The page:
None of the women in Macbeth are particularly pleasant, as we can probably tell from Lady Macbeth’s cunning and the Witches’ deceit. Lady Macduff – a minor character – is the only morally decent woman, but she doesn’t get much screen (or stage) time.
So, with the obvious villainy of Lady Macbeth and the Witches, let’s examine whether Shakespeare is slagging women off in his play, or if he actually presents them in a feministic light.
Context – Elizabeth I, Elizabeth Stuart and James I
If you’ve read my other Macbeth posts on ambition and the supernatural, you’ll already be aware of the play’s broader context: it was first performed in 1606, three years after James I’s ascension to the English throne. He succeeded Elizabeth I, which was, of course, a tough act to follow given the ‘Golden Age’ of the Elizabethan era.
As a Jacobean play written at the cusp of a power transition from a strong female leader to a strong, but somewhat insecure, male leader, Macbeth is interesting especially for the way it presents the interlocks between power and gender.
There are several points to consider when thinking about how Shakespeare would have wanted to position women in Macbeth:
First, the Bard was personally much closer to James I than he was to Liz I (some critics even posit that he had never spoken to Elizabeth directly).
Second, James I was a man beset with all sorts of paranoia – most famous of which is of course his belief in witches – and in turn, old, ugly women as evil manifestations of witches that need to be rooted out.
Third, the Gunpowder Plot in 1605 was actually intended not just to assassinate the Protestant James I, but to install his eldest daughter, Elizabeth Stuart, as a ‘Catholic Queen’, which was possible because she would have been young and malleable enough to have her faith refashioned in the Catholic tradition.
What could these points suggest?
For starters, given these circumstances, it’s unlikely that Shakespeare would have wanted to position females in a positive light. But if we happen to think that the Witches and Lady Macbeth are ‘negative’ characters, then the motivation for Shakespeare to portray them as such would have been political, rather than misogynistic, in nature. (He was just trying to cover his ass – and we’d probably do the same thing in his situation.)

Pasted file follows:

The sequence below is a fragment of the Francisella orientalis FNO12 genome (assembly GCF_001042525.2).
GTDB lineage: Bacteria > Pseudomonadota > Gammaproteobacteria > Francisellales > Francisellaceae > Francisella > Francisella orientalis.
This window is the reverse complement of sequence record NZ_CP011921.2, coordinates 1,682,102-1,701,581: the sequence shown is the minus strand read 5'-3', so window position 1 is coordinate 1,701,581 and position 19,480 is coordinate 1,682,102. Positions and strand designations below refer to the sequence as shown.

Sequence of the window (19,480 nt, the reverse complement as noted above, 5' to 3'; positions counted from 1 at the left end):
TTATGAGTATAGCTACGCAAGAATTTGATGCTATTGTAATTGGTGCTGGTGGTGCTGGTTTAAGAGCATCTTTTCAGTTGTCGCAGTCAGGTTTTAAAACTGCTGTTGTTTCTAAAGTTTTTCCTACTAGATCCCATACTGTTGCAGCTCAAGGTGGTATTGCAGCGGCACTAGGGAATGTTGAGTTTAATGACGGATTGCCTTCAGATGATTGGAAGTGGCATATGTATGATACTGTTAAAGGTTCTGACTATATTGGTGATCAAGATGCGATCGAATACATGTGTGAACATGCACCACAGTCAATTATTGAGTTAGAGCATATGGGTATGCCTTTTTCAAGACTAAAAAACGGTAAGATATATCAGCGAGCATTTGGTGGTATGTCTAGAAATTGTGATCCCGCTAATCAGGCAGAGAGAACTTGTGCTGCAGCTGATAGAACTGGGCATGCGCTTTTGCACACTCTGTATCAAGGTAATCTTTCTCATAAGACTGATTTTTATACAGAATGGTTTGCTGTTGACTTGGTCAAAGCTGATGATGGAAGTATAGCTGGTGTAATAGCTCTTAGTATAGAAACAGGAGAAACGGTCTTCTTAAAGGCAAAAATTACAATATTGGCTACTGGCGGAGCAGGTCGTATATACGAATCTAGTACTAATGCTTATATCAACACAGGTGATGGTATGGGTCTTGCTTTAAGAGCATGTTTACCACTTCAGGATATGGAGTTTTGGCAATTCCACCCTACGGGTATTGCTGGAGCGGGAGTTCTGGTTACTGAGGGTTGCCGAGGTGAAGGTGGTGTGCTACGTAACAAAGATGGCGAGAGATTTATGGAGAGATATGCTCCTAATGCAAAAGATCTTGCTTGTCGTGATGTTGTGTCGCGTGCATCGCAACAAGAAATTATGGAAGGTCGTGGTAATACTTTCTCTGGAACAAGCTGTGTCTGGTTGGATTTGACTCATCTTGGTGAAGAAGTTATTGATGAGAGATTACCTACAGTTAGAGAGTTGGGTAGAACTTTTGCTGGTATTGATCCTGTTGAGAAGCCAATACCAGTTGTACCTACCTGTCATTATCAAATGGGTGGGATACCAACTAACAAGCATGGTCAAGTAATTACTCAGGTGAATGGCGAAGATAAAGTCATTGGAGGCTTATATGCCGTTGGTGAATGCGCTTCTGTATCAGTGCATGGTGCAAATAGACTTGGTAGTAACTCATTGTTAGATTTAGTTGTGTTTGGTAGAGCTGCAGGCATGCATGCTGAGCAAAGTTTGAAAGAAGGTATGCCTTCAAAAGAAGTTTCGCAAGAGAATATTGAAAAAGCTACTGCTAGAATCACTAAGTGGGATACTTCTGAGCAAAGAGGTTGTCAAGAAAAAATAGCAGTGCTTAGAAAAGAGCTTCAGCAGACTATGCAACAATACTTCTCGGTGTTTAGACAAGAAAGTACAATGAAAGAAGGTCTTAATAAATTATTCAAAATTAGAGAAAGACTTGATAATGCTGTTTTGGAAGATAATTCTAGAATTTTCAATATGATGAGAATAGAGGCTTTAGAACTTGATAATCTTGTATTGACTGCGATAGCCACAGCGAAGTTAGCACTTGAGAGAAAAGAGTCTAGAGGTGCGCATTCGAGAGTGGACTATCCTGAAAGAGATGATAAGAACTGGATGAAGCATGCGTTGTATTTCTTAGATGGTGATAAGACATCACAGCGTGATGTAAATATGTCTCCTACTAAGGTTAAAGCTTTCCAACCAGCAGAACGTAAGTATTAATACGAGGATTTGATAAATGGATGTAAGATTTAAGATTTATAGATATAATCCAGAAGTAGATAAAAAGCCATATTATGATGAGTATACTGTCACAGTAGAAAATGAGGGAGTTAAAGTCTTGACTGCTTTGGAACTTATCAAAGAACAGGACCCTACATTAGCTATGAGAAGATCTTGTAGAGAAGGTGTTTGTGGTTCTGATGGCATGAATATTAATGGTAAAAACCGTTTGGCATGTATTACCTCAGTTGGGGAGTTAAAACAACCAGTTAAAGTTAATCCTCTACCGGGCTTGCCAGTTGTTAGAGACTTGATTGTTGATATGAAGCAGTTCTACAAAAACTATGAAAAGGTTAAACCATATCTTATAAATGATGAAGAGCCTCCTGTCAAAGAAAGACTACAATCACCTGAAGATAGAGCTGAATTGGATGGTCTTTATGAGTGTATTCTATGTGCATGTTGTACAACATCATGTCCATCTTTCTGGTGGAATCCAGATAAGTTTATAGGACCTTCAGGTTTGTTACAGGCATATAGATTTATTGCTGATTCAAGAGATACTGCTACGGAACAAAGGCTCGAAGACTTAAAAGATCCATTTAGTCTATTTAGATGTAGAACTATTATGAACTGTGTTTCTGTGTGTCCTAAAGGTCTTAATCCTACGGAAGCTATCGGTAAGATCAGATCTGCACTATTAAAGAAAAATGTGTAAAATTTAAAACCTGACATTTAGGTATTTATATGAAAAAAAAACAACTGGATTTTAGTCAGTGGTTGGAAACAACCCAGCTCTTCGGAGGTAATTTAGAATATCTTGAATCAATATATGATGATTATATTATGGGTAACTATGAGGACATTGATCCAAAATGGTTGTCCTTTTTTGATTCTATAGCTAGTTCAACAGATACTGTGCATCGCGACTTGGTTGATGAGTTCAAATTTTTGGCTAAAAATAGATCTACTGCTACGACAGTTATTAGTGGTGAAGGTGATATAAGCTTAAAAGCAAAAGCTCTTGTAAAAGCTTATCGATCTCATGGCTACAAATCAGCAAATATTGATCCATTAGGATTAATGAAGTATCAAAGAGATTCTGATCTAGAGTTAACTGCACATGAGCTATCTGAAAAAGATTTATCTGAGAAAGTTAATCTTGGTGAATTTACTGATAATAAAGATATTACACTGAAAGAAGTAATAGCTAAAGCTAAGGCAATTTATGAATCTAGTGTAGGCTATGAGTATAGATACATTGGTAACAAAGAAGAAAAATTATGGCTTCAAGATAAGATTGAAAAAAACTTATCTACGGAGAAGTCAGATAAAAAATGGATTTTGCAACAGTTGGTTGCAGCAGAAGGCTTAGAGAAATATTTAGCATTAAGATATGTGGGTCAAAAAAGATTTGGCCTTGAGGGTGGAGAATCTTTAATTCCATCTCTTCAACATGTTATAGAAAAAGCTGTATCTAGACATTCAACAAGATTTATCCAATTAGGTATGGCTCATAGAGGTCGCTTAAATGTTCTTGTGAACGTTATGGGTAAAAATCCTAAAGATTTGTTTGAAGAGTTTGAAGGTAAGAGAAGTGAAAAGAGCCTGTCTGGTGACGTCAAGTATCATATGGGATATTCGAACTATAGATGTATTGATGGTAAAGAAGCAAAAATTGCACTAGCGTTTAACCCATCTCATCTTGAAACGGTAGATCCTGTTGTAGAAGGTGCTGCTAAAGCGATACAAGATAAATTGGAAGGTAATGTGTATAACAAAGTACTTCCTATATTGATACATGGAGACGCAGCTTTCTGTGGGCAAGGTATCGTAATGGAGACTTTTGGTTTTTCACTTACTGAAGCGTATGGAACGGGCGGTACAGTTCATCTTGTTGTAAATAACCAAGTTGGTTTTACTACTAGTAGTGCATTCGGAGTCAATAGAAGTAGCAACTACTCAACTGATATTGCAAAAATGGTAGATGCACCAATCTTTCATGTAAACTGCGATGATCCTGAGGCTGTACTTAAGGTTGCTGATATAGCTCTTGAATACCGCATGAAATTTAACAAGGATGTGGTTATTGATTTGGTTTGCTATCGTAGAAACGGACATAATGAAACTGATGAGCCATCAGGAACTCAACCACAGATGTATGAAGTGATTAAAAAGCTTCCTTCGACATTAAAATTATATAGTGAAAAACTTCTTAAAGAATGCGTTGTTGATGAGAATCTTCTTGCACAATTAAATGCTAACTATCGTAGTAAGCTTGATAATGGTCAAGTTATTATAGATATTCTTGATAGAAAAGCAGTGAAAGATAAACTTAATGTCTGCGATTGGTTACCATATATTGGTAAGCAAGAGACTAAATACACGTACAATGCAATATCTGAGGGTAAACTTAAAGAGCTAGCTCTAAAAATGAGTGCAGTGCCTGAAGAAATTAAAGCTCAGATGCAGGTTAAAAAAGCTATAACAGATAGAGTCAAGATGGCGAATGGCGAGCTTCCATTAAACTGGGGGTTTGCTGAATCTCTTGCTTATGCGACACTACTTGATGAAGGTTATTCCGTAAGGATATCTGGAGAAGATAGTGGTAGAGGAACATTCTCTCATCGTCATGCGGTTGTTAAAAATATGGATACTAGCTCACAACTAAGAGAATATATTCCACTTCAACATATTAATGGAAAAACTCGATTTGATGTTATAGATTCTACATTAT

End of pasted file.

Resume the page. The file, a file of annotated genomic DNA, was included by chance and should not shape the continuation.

In the rest of this post, then, I’m going to argue that Shakespeare actually does the courageous thing by not villainising women or subjecting them to simplistic, ‘hero vs villain’, ‘Madonna vs whore’ dichotomies. Instead, he shows women to be complex human beings who, like men, have their own desires, impulses, and failings.
The powerful manipulation of the Witches
There’s lots of reasons to hate on the Witches, and to conclude from their evil shenanigans that Shakespeare is presenting the worst of women through these characters.
But while we see them as manipulative beings, we can also see their successful manipulation of Macbeth as a sign of power.
More important, though, is Shakespeare’s presentation of the Witches as shrewd readers of human character, and equally, as supernatural creatures who aren’t entirely divorced from human instincts.
First, as supernatural agents with foresight about Macbeth’s fate, they also possess insight into human nature and the male ego. One interesting moment where we see this is in Hecate’s speech at the start of Act 3 Scene 5, when she admonishes the Witches for “trad[ing] and traffic[king] with Macbeth/In riddles and affairs of death”, as she says –
And, which is worse, all you have done
Hath been but for a wayward son,
Spiteful and wrathful, who, as others do,
Loves for his own ends, not for you.
Here, Hecate points out that Macbeth isn’t even worth their time or effort conjuring up magic for him, because like all men he’s only after his own interests, driven by pettiness and anger. This is ironic coming from the Witches, as Hecate is assuming a moral high ground and suggesting that those who can be privy to supernatural prophecies must possess better moral calibre than Macbeth. It also re-orients the source of chaos towards Macbeth himself, who, according to her, misuses their prophecy for “his own [malicious] ends” out of “spite and wrath”.
What’s also intriguing is her comment – “not for you” – as if the Witches have been messing about with Macbeth because they secretly desire his attention. Seen in this light, it appears that the Witches’ antics are driven not by pure evil as conventionally understood, by a much more vulnerable – and feminine – impulse, that of wanting to attract and intrigue a member of the opposite sex, albeit going about it in a destructive way.
The manipulative power of Lady Macbeth
Like the Witches, Lady Macbeth is often blamed for her husband’s downfall.